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  36.  1
    Narrative Medicine in Hospice Care: Identity, Practice, and Ethics Though the Lens of Paul Ricoeur.Tara Flanagan - 2019 - Lexington Books.
    Narrative Medicine in Hospice Care argues that the models of selfhood and care found in the work of Paul Ricoeur can serve as a framework for clinicians, caregivers, and end-of-life patients regardless of the patients’ verbal and cognitive capabilities.
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  37.  7
    Philosophical Practice in Rehabilitation Medicine Grasping the Potential for Personal Maturation in Existential Ruptures.Richard Levi - 2010 - Philosophical Practice 5 (2):607-614.
    Rehabilitation medicine, aka Physical medicine and Rehabilitation , is the medical specialty which focuses on optimizing function, ability, participation and life satisfaction in the light of noncurable disability and/or chronic disease. It is primarily geared towards the “so what” than towards “what” . PM & R is holistic and patient-centred, thus comprising a well-suited arena for dialogue and patient participation. Many patients experience a severe crisis reaction in the aftermath of major trauma or disease. This “existential rupture” calls (...)
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  38. Practical Medicine From Salerno to the Black Death.Luis Garcia Ballester, Roger French, Jon Arrizabalaga, Andrew Cunnigham & Piero Morpurgo - 1995 - History and Philosophy of the Life Sciences 17 (1):173.
     
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  39.  2
    Practice and the Science of Medicine in the Nineteenth Century.Michael Worboys - 2011 - Isis 102 (1):109-115.
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  40.  2
    The Ethics of Practicing Defensive Medicine in Jordan: A Diagnostic Study.Hassan A. E. Al-Balas & Qosay A. E. Al-Balas - 2021 - BMC Medical Ethics 22 (1):1-7.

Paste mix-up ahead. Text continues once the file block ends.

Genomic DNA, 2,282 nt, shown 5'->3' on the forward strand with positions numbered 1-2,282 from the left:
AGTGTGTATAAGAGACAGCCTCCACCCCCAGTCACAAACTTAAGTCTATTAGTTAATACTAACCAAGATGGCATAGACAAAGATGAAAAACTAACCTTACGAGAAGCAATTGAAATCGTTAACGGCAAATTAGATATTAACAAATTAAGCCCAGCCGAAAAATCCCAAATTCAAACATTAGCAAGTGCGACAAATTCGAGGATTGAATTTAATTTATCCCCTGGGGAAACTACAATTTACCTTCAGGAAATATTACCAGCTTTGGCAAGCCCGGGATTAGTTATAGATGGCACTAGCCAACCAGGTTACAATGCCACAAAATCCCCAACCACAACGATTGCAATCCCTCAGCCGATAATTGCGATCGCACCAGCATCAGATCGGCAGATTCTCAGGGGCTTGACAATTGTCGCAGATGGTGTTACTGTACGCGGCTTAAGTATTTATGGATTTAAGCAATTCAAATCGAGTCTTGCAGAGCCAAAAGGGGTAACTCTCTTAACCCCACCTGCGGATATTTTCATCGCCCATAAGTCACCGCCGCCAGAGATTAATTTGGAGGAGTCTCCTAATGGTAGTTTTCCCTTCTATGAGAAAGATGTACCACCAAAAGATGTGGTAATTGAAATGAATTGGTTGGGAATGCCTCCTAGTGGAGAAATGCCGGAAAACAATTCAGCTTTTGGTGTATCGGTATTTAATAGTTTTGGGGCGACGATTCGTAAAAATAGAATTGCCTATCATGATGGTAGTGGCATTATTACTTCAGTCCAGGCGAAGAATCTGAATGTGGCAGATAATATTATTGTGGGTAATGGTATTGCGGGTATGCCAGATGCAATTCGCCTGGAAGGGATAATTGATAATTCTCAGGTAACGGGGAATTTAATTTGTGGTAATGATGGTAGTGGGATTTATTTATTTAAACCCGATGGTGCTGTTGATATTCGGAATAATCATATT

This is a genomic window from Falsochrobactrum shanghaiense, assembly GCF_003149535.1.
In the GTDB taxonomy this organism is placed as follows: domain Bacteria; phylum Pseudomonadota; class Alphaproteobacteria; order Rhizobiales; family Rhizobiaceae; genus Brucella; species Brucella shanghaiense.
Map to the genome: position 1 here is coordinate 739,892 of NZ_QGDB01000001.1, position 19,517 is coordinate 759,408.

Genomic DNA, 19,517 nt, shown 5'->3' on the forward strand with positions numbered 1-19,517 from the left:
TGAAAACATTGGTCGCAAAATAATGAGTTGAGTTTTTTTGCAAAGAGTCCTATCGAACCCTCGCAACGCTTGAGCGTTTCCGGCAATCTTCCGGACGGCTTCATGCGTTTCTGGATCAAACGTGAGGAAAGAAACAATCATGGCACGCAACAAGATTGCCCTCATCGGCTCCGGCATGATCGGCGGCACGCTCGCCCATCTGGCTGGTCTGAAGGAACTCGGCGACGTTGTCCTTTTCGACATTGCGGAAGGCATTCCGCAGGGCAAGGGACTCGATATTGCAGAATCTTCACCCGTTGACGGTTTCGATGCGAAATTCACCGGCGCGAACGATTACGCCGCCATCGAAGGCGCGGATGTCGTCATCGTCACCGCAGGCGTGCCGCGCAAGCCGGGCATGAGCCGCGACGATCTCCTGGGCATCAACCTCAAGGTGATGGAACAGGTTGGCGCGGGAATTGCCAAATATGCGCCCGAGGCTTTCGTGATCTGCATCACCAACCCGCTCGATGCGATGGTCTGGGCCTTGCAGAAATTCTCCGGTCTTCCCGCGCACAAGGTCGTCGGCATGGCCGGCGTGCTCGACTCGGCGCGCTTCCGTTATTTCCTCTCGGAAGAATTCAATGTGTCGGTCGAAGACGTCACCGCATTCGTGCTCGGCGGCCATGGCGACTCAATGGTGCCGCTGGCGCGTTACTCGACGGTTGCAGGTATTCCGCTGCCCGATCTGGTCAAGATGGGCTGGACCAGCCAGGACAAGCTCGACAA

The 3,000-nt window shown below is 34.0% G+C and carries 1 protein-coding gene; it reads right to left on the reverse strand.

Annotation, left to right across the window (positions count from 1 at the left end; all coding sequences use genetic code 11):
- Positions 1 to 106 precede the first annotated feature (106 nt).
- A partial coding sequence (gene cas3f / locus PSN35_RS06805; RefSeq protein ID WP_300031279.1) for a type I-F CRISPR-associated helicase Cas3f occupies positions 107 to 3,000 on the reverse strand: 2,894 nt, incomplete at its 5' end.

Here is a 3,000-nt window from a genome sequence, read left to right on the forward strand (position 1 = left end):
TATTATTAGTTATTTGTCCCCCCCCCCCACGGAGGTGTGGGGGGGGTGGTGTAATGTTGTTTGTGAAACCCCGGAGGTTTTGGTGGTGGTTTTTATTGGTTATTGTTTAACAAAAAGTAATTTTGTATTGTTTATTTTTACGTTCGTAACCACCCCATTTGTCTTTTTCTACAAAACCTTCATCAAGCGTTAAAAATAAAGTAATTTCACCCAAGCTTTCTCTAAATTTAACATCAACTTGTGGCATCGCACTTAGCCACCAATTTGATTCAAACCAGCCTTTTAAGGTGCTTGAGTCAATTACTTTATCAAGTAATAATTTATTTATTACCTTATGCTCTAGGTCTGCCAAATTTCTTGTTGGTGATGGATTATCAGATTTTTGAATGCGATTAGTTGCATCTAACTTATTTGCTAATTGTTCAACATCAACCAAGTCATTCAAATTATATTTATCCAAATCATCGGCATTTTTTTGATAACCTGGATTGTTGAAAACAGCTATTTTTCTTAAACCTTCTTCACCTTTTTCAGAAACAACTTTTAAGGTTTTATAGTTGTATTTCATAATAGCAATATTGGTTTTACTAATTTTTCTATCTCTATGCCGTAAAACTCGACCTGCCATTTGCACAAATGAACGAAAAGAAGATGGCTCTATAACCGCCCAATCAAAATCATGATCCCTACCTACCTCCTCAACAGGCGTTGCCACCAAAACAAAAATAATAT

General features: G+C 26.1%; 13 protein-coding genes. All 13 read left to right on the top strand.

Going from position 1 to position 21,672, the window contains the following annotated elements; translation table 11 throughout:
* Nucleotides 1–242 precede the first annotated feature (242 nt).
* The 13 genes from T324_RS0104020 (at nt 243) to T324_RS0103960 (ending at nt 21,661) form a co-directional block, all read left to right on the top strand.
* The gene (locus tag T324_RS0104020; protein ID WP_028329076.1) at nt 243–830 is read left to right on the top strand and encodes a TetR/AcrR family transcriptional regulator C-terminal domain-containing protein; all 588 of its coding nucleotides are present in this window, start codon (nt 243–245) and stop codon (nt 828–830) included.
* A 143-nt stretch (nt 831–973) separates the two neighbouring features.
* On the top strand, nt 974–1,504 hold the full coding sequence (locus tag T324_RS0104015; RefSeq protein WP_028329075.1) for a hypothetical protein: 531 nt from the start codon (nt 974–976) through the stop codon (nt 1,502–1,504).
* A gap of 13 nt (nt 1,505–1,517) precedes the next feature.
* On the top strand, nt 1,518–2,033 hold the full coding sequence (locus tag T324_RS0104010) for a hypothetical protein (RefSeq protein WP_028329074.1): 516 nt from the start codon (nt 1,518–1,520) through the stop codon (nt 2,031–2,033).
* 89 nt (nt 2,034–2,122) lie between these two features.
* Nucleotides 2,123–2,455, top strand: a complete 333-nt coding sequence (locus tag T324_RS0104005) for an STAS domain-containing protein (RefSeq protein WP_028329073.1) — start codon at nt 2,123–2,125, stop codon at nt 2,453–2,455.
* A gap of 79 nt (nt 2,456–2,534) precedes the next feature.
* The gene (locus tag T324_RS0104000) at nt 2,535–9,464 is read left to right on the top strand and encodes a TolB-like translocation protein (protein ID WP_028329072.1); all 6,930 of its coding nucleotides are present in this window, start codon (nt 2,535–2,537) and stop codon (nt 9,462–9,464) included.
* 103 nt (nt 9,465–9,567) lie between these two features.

BackgroundDefensive medicine practice refers to the ordering or prescription of unnecessary treatments or tests while avoiding risky procedures for critically ill patients with the aim to alleviate the physician’s legal responsibility and preserve reputation. Although DM practice is recognized, its dimensions are still uncertain. The subject has been highly investigated in developed countries, but unfortunately, many developing countries are unable to investigate it properly. DM has many serious ramifications, exemplified by the increase in treatment costs for patients (...)
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  41.  29
    The Practical Science of Medicine.Nancy Maull - 1981 - Journal of Medicine and Philosophy 6 (2):165-182.
    Contemporary medicine, it is argued here, employs reductive explanations, but at the same time resists wholesale reduction to ‘deeper’ biochemical and physical fields or theories. In its own reductive explanations, to be sure, medicine borrows causal concepts from other fields and so necessarily shares certain explanatory goals with those deeper fields. However, because medicine has additional, distinctive goals as well as a special subject matter and problems (it is a practical science), the field of medicine is (...)
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  42. Ethical Practice in Clinical Medicine.William J. Ellos S. J. - 1990 - Routledge.
    Increasingly, medical students are required to face up to ethical issues in their training and practice. At the same time, there is growing interest in philosophy courses in the ethical issues raised by medical practice. This textbook, designed primarily for students of medicine, develops the issues to a philosophical level complex enough to be satisfying to students of philosophy as well as MA students on applied ethics courses. The author advocates an approach to medical ethics which breaks (...)
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  43. Ethical Practice in Clinical Medicine.William J. Ellos S. J. - 1990 - Routledge.
    Increasingly, medical students are required to face up to ethical issues in their training and practice. At the same time, there is growing interest in philosophy courses in the ethical issues raised by medical practice. This textbook, designed primarily for students of medicine, develops the issues to a philosophical level complex enough to be satisfying to students of philosophy as well as MA students on applied ethics courses. The author advocates an approach to medical ethics which breaks (...)
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  44.  58
    Classical Medicine V Alternative Medical Practices.M. H. Kottow - 1992 - Journal of Medical Ethics 18 (1):18-22.